Striving for a synergy between academic and practice-centred knowledge and experience, the team aims to frame and situate each design studio task within the current debate about architecture and sustainability.

The pool of teachers for this framework consists of six to seven teachers:

Marc Dujardin: Designing for Cultural Sustainability.

Bart Van Gassen, Christophe Polak, Steven Geeraert: Urban Emergent Processes.

Sis Pillen: Multiple Readings of the Urban Landscape (endangered waterscapes)

Tomas Ooms: Architectural Concept, Materiality and Detail.

All modi/studio’s work on the Dendermonde Case. Each of the modi addressed the locality in a different way with a different approach. Each of these approaches is briefly described as follows: Read more.

The final minimum output for this Framework is a A3 Booklet Portrait Folded Japanese Album style and some models. The booklet contains the following pages/subjects:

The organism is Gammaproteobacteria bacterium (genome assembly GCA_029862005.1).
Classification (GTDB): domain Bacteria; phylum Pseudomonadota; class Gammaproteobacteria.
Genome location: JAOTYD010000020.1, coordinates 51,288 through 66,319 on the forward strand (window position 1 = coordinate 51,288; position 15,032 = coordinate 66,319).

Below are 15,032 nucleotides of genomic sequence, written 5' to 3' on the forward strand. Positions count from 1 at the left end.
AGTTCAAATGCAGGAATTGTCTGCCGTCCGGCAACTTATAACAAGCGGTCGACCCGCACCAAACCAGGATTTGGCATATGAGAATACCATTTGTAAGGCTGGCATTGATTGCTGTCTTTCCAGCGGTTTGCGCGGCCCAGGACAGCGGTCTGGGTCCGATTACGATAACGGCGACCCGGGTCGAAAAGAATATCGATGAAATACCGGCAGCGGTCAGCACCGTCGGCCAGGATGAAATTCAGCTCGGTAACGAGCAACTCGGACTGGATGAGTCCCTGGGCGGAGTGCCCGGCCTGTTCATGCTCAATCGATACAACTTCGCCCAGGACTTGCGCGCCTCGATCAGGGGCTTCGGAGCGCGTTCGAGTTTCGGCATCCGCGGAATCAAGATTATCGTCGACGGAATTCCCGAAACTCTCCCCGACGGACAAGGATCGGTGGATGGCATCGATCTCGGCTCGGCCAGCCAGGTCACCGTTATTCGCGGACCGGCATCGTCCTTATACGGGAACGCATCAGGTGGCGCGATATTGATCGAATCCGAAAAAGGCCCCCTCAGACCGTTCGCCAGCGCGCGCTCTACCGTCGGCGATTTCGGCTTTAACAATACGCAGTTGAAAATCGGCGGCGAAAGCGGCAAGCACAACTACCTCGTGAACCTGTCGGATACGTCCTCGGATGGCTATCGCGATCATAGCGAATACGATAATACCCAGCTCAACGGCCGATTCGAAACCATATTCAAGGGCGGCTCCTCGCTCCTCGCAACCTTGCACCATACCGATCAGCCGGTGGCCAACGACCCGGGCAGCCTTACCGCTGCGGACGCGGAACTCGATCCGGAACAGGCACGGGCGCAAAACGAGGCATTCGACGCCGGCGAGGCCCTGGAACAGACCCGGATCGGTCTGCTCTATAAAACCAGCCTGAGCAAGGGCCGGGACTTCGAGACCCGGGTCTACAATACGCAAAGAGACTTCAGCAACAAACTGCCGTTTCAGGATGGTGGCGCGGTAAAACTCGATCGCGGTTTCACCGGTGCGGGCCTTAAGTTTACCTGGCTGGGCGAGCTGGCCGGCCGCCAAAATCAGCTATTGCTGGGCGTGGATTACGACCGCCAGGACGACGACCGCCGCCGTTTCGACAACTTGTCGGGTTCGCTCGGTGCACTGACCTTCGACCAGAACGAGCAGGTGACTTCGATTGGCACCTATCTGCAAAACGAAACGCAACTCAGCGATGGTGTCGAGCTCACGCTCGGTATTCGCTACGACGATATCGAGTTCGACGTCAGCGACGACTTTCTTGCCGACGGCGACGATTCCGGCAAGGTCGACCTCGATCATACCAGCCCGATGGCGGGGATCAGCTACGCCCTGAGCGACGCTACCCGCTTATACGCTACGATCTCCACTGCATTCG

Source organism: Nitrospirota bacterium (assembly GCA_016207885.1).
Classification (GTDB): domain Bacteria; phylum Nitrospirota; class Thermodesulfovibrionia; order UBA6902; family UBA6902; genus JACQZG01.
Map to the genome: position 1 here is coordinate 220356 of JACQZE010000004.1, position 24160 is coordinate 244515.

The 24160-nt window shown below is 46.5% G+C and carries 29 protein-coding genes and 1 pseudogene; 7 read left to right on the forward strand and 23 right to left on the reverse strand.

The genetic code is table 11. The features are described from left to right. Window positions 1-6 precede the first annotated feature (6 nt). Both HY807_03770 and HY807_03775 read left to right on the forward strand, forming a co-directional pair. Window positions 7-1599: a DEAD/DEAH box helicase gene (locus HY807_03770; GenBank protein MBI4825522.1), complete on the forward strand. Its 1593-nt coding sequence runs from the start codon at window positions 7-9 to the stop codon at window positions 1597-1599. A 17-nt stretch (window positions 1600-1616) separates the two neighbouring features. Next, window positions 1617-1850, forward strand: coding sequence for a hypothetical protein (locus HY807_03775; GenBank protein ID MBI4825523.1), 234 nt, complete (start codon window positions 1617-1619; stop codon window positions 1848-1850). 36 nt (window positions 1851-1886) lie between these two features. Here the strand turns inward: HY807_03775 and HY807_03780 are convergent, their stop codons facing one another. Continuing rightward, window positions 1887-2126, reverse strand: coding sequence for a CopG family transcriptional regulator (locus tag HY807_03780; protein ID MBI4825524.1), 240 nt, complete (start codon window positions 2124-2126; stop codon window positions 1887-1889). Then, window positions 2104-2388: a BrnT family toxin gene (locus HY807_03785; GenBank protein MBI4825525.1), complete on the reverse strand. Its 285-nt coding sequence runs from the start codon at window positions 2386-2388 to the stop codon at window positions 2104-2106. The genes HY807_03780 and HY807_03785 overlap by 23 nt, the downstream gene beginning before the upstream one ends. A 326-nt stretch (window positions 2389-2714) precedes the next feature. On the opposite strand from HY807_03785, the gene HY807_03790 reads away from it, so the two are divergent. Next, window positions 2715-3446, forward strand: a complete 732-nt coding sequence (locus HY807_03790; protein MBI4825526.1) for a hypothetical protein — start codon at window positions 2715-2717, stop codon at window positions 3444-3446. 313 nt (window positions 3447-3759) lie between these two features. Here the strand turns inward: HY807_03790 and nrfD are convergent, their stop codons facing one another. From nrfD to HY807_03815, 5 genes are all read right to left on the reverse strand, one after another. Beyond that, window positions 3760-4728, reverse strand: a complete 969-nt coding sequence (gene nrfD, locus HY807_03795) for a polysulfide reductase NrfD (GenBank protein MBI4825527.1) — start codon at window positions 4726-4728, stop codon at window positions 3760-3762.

Program & Situation plan: A detailed drawing of the existing situation. With a clear indication of the build and unbuilt areas and of the materiality of the public space (streets, mineral spaces, green spaces, trees ….).  (1A3) Remark: Scale to choose depending on your project: 1/2500 or 1/2000 or 1/1500 or 1/1000 or 1/500, A selection of pictures of the site (1A3), A Superposition of your intervention on the existing situation on an A3 (same scale as above). In this drawing it has to be clear what is given and what is added. This plan is made as a section through the ground floor of your buildings and/or a roof plan (1A3). A data fiche: (1A3) The area of intervention. If relevant data about demolishment.